How To Copyright Your Written Works

How To Copyright Your Written Works
As soon as you write and publish your article as a visible written work, it is actually copyrighted for you immediately. This means that no one can legally reproduce it without your consent. Any articles you wrote after 1977 are covered by this automatic copyright protection that lasts for 70 years after you die.

Please understand this is a simple blanket statement in this article. This is not legal advice in any manner. If you are concerned about the protection of your work, I suggest that you contact an attorney that specializes in Copyright law. You can find one in your local yellow pages, doing a search online, or researching in your local library.

Which ever method you choose, be sure to check the attorney or his law firm’s reputation. In many cases you can request a free consultation to see if he can help you or not.

If you choose to pursue this on your own, you may want to consider additional ways to protect your work from duplication, theft, or reproduction. Here are some free and simple suggestions:

1. Add a © to the bottom of your text with the year of publication and your name.

In order to make a © - Copyright C Symbol on a PC Keyboard either:

A. Hold down Ctrl and Alt at the same time and press C (Ctrl+Alt+C)


B. Hold down Alt and type 0169 on the number pad on the right hand side of your keyboard (Alt+0169)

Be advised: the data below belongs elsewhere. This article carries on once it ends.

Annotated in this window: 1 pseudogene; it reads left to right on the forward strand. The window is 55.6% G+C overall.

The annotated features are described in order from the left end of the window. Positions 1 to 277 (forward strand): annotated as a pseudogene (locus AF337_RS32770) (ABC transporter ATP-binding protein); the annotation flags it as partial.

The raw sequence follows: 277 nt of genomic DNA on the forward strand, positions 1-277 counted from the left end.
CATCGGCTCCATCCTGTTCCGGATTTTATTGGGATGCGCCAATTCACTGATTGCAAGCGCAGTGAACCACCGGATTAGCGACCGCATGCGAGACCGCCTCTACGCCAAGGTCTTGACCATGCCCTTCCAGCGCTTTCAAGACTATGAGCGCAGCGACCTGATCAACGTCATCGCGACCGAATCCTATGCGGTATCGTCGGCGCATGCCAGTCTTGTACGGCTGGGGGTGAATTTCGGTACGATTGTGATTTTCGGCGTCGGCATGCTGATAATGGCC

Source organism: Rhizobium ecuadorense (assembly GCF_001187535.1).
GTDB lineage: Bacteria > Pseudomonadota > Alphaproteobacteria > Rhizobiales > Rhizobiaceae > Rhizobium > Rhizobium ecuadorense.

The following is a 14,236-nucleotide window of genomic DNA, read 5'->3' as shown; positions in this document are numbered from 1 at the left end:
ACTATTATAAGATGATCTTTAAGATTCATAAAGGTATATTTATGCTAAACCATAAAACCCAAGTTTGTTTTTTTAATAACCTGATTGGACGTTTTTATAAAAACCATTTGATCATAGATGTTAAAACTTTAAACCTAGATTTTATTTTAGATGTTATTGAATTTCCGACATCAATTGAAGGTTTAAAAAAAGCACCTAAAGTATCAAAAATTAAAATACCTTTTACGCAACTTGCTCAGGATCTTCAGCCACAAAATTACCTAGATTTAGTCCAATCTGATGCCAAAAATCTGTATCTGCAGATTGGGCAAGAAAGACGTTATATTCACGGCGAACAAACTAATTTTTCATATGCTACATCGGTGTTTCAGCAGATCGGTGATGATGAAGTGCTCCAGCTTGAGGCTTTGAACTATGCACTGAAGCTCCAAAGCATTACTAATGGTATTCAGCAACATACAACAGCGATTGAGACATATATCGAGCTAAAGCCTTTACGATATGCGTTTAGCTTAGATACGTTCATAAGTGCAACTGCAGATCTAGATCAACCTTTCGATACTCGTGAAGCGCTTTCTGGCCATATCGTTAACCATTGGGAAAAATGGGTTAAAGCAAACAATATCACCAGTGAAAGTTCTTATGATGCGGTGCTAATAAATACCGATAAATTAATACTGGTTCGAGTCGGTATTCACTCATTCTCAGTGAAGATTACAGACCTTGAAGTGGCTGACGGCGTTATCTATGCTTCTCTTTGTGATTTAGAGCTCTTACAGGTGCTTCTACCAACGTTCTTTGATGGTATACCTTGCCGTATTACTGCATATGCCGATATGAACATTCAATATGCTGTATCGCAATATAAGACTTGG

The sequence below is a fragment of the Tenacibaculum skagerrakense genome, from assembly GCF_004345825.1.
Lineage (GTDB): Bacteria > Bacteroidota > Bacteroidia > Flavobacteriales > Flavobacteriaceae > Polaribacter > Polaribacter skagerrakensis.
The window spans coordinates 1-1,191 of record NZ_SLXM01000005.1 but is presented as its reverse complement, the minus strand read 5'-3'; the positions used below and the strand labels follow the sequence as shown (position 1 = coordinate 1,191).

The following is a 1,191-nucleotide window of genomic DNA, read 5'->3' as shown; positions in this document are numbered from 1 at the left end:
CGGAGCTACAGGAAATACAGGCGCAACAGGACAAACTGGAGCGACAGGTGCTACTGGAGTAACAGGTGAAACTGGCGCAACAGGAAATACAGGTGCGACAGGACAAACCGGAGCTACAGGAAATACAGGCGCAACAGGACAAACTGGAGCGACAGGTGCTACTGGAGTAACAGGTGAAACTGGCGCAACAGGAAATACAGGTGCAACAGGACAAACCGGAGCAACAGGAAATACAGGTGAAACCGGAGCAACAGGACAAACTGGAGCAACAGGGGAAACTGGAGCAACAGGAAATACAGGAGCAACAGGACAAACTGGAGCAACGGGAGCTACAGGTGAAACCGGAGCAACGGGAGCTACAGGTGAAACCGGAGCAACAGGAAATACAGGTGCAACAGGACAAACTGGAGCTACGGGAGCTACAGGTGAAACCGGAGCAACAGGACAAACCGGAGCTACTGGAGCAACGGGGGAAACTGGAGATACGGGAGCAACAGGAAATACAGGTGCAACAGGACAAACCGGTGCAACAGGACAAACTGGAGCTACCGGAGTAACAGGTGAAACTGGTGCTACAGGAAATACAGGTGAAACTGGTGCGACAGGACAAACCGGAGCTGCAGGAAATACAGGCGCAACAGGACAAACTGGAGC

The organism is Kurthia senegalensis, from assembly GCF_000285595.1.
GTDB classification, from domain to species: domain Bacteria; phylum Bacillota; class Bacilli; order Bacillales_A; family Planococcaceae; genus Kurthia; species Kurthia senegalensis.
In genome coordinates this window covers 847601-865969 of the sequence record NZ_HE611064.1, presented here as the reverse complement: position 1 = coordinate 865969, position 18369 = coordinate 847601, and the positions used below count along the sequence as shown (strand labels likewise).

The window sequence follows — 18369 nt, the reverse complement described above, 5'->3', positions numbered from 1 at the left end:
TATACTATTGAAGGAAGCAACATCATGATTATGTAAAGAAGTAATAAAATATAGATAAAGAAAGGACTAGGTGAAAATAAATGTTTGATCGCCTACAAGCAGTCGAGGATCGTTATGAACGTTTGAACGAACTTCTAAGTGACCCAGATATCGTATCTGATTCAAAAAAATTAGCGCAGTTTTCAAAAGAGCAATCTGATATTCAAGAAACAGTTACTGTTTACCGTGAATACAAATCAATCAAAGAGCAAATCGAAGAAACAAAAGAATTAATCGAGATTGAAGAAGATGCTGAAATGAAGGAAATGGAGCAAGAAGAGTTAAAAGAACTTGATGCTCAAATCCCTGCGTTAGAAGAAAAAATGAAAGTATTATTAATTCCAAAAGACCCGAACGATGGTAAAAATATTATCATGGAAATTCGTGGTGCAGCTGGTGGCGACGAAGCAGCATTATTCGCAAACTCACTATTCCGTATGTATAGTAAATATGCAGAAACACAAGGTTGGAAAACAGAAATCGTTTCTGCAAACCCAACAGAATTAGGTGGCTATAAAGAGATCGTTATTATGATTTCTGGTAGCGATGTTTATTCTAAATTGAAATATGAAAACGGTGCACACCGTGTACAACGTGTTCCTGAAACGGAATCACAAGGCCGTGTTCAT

For more information about the Copyright-C symbol, visit the Copyright Symbol Webpage.

Simply write "Copyright" and your name and year of publication.

Publish a copyright notice on your website. You may want to create a specific page called "Copyright." You can also include a copyright notice in the footer of every page. This copyright notice should be followed by the year of publication and your name - for example:

© 1997-2014, Bluedolphin Crow - All rights reserved.

If you want to prevent your work from being stolen or reproduced, you should register your writing with the US Copyright Office. You can get copyright registration on their

Under the law, if your copyright is infringed, you cannot sue unless the work has been registered with the U.S. Copyright Office.

For more resources about Copyrighting Your Work, visit:

What is copyright?

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This content was written by Bluedolphin Crow. If you wish to use this content in any manner, you need written permission. Contact Clare Chambers for details.